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Middlesex County, New Jersey
August 13, 2010
April 17, 2009
New York, New York
March 28, 2009
December 27, 2008
July 30, 2007
From journal Beijing’s Chongwen District: Scratching Beneath the Surface of the City
February 18, 2005
From journal China in January
August 29, 2002
The Liqun Roast Duck is a small restaurant of big renown. It exists in a charming hutong in the Dongcheng district. Part of the pleasure of eating here was the journey to the restaurant. One of the friendliest octogenarians I have met came up to me as I was walking and we had one of those fantastic conversations where all he knew in English was "how do you do" and I all knew in Mandarin was "nihao". Nonetheless, I will never forget his huge toothless smile, old school Mao jacket and strong handshake. I would have invited him to eat with me if I didn’t think his toothless-ness might be a problem.
Had I known how perfectly cooked, how succulent this meal would be, I would have brought him along. Teeth were almost unnecessary as the meat itself almost melted in my mouth.
The trick to a great duck, while it may be ancient, is no family secret at Liqun. To enter the restaurant it is necessary to walk through the kitchen and it’s hard to miss the sight of a chef blowing up a duck, literally. It looked like he was giving it mouth to mouth (or beak, rather). I learned from the hostess (the owner’s daughter) that this tactic of preparation served to separate the skin from the fat and allowed for the duck to be moist, juicy and perfect to the palate. They have been honing this technique for over 600 years so it is understandable that they have it down to a science.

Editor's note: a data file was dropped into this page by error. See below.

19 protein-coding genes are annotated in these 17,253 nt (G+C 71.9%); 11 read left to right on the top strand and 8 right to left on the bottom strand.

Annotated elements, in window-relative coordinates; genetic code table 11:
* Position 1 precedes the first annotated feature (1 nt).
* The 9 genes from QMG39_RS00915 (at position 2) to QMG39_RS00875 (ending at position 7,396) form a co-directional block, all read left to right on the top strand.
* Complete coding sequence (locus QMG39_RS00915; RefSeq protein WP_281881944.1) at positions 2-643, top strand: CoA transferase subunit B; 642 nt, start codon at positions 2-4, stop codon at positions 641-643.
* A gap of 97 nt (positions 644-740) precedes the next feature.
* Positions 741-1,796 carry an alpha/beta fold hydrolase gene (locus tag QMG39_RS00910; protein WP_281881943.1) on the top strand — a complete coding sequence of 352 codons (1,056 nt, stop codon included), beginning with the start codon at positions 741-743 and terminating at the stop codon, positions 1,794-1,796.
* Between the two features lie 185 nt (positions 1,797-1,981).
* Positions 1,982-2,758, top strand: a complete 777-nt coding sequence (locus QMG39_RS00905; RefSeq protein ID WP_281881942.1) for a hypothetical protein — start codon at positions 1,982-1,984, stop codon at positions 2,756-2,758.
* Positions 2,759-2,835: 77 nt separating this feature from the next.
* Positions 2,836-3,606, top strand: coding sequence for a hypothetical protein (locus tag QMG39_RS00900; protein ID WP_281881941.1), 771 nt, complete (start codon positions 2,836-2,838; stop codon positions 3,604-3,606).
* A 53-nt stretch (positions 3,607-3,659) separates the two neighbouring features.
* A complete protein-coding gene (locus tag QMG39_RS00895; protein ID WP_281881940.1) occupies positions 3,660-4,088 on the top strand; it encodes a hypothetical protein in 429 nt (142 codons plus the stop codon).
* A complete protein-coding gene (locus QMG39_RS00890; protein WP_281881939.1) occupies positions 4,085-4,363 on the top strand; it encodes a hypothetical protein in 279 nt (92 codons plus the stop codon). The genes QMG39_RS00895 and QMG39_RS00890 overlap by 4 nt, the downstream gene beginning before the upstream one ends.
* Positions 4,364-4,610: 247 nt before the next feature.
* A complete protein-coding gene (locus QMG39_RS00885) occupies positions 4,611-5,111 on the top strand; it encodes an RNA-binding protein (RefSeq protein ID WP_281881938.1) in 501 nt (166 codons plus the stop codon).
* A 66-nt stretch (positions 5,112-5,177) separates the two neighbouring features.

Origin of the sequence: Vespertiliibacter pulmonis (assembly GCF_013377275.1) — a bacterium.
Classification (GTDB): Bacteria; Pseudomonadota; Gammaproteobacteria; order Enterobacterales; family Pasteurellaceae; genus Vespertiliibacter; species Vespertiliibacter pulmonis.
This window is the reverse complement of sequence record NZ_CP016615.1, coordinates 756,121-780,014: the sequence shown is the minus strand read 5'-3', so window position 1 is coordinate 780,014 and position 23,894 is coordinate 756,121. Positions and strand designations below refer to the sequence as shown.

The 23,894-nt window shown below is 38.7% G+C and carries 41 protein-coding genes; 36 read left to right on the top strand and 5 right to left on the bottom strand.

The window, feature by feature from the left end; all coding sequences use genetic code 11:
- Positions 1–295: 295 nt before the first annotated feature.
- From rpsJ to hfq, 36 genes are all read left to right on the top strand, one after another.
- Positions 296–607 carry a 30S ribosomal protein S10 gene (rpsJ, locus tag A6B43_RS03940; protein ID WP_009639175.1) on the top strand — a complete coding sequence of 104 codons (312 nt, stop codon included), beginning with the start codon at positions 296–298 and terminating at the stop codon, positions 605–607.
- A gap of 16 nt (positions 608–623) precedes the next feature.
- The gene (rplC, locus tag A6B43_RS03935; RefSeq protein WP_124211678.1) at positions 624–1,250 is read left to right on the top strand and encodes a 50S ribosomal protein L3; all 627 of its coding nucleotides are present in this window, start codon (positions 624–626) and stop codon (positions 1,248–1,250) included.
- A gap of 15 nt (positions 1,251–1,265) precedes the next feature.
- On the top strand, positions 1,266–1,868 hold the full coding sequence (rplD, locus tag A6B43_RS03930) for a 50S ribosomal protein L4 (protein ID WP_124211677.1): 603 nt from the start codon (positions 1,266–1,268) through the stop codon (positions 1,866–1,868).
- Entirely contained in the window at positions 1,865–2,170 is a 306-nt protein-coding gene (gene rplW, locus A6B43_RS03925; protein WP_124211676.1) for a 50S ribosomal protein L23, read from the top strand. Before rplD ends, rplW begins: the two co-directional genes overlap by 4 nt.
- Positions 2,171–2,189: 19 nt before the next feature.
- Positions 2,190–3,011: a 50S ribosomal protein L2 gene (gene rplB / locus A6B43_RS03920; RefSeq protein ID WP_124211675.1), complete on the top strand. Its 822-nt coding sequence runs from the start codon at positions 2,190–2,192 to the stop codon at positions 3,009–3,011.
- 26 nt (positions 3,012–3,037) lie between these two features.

The duck was carved at my table and I ate it with pancakes, cucumbers and hoi sin sauce. However, while this may be the most western friendly part of the meal, the Chinese enjoy the entire duck (and I do mean entire). Every part of the duck will be used. For appetizers there are the fried liver & heart, boiled tongues, and the soft webbed skin of the feet. Eventually, when the choicest morsels of the duck are devoured, the rest is made into duck soup. I admit that some of this, at first glance, wasn’t that appetizing. However, I have a philosophy when dining in foreign lands that has helped me enjoy some very conceptually off-putting, dishes. DON’T LOOK AT IT; JUST EAT IT.
At Liqun you have the chance to eat like an emperor. Enjoy and, occasionally, keep your eyes closed!
From journal Beijing, yeah baby, yeah!